I recently caught up with Rob Palmer-Williams, one of the two operations managers at Tonkotsu, in their flagship branch in Dean Street. Over some delicious Japanese small plates, we discussed the challenges that Tonkotsu seem to not only be managing but taking in their stride.
Tonkotsu is, first and foremost, a ramen restaurant; one of the many one-dish restaurants that herald simplicity as a key value driver. With only 6 ramen dishes on a clear and simple menu, no time is wasted in choosing, no money is wasted on stock, and no space is wasted on elaborate kitchens and too many chefs. The sites are therefore compact, which only adds to the buzzing atmosphere and creates the sense of a Japanese ‘izakaya’-style restaurant. As Rob says “our very diverse customer base is due to this simplicity, who doesn’t love simple, easy, good food?”.
Founders Ken Yamada and Emma Reynolds have come a long way from boiling pork stock in their flat back in 2012 and now have 10 sites (1 in Birmingham, 9 in London), with plans to open 2-3 restaurants a year to achieve their vision of ‘bringing modern ramen to the heart & soul of every British city’. Tonkotsu are proving immune to the turbulence in the restaurant industry which we see displacing many of the larger, more established brands. Rob put it down to 3 key growth drivers: creating a brand which people are proud to work for, making operations as slick and simple as possible and developing a proposition that keeps people coming back for more.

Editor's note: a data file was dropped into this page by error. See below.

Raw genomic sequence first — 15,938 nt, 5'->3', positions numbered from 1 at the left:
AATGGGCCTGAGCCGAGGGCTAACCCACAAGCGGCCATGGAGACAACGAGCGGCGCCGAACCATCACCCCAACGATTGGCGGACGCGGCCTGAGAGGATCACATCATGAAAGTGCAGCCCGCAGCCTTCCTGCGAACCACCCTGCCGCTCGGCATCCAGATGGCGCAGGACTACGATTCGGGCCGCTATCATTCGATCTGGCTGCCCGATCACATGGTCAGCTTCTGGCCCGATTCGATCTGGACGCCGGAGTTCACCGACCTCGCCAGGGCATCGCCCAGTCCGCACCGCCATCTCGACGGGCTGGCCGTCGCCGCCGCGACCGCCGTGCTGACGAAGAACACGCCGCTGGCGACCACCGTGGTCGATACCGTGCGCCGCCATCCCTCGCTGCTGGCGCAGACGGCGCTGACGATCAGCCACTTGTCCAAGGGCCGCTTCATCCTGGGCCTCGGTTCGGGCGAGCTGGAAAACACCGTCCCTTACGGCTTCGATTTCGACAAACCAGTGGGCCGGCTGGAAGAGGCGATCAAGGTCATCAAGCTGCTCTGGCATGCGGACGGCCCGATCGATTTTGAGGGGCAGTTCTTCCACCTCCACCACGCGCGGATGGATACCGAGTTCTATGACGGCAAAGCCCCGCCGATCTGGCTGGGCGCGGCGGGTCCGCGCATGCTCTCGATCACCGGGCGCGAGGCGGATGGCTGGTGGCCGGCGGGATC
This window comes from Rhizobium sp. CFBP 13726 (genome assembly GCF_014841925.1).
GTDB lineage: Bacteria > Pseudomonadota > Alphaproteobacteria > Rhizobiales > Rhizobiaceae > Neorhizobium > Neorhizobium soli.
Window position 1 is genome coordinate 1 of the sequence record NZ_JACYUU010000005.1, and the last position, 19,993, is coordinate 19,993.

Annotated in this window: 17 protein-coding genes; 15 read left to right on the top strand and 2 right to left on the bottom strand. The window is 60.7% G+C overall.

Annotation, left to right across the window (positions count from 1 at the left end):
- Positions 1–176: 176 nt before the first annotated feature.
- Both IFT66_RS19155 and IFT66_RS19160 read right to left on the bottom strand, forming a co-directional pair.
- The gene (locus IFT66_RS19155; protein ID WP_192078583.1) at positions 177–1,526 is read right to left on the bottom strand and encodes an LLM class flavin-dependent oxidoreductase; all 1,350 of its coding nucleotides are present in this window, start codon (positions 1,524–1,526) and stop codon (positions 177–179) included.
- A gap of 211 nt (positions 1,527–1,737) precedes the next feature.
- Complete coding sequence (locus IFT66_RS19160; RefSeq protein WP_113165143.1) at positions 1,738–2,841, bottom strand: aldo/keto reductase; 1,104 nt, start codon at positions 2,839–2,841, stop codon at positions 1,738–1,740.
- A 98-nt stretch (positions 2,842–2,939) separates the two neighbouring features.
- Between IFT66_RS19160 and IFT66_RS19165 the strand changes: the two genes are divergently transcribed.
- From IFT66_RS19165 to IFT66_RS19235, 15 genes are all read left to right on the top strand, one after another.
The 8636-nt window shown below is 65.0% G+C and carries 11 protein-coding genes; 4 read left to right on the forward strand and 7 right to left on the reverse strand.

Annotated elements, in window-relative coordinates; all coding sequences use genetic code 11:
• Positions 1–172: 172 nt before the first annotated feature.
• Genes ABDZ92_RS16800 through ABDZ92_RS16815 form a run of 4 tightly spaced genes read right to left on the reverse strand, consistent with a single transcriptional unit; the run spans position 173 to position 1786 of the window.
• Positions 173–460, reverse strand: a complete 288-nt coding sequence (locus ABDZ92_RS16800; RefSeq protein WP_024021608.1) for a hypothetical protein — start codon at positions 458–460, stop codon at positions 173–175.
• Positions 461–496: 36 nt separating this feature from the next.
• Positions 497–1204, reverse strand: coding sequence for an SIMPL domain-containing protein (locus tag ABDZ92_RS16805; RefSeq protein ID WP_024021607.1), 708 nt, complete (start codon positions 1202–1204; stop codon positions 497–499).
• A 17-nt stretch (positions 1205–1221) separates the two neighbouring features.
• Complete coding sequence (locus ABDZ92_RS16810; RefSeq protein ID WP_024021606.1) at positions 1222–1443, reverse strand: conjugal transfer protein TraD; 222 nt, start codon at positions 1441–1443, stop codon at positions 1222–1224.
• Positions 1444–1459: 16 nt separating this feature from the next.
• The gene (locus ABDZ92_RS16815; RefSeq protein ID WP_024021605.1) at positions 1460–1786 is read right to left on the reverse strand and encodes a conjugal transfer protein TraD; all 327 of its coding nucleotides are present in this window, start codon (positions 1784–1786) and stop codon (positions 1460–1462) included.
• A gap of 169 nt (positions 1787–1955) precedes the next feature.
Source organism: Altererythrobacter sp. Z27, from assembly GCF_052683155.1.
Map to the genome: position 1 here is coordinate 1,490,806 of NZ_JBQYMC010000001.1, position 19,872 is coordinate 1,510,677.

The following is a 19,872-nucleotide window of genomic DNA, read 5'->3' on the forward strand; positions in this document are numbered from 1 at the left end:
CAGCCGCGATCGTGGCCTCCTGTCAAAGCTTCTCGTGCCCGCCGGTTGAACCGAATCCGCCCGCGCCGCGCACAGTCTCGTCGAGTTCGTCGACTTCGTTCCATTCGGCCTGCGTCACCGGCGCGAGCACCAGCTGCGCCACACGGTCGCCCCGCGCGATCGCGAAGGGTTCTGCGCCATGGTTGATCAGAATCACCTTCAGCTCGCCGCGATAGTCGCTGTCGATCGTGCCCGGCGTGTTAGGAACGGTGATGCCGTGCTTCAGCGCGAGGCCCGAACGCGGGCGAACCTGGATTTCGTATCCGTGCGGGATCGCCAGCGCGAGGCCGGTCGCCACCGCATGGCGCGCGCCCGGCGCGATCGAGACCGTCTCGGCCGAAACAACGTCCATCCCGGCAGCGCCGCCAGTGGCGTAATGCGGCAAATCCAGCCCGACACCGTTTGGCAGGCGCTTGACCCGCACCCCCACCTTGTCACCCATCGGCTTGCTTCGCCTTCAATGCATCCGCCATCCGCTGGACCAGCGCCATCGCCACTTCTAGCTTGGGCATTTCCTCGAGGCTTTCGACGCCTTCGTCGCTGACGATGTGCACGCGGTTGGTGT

1. Creating a brand which people are proud to work for
In the year that Rob has been there, they have undergone a massive rebranding: their “DNA Launch”, which kicked off in February of last year. From redesigning their menus and logo right down to remapping the customer journey, the head office (of 6 people) have been working hard to keep their branding and operations as simple as possible, while never sacrificing the quality of product or attention to people.
Their approach to people is refreshing, including a very generous benefits package: a great friends and family scheme to attract and retain the best people, an extensive ‘perkbox’, £450 to the GM per quarter to spend on having fun with the team, a 2 week sabbatical after 5 years, and (my favourite) a job swap, where members of the team are encouraged to try their hand at something they’re interested in in Head Office, while HQ come down and cover for them behind the bar or waiting tables. All the General Managers have progressed through the business from the bottom-up, and this year, for the first time, they were given their own budgets to set, driving clear accountability and engagement.
“We’re particularly proud of the work we’ve done to reposition our focus on people”, Rob says. “Last year, we rallied all the General Managers and asked them to write down what was and wasn’t working well in their restaurants, and these ideas fed straight into our new values, a new vision, a new purpose and a new operating model”. He added that their 4 values are Japanese words (which he enjoys testing employees on in their Ops audits!) centred around being perfectionists, enthusiasts, and team players. It’s no wonder their staff turnover is around 9% across their restaurants from the last 12 months.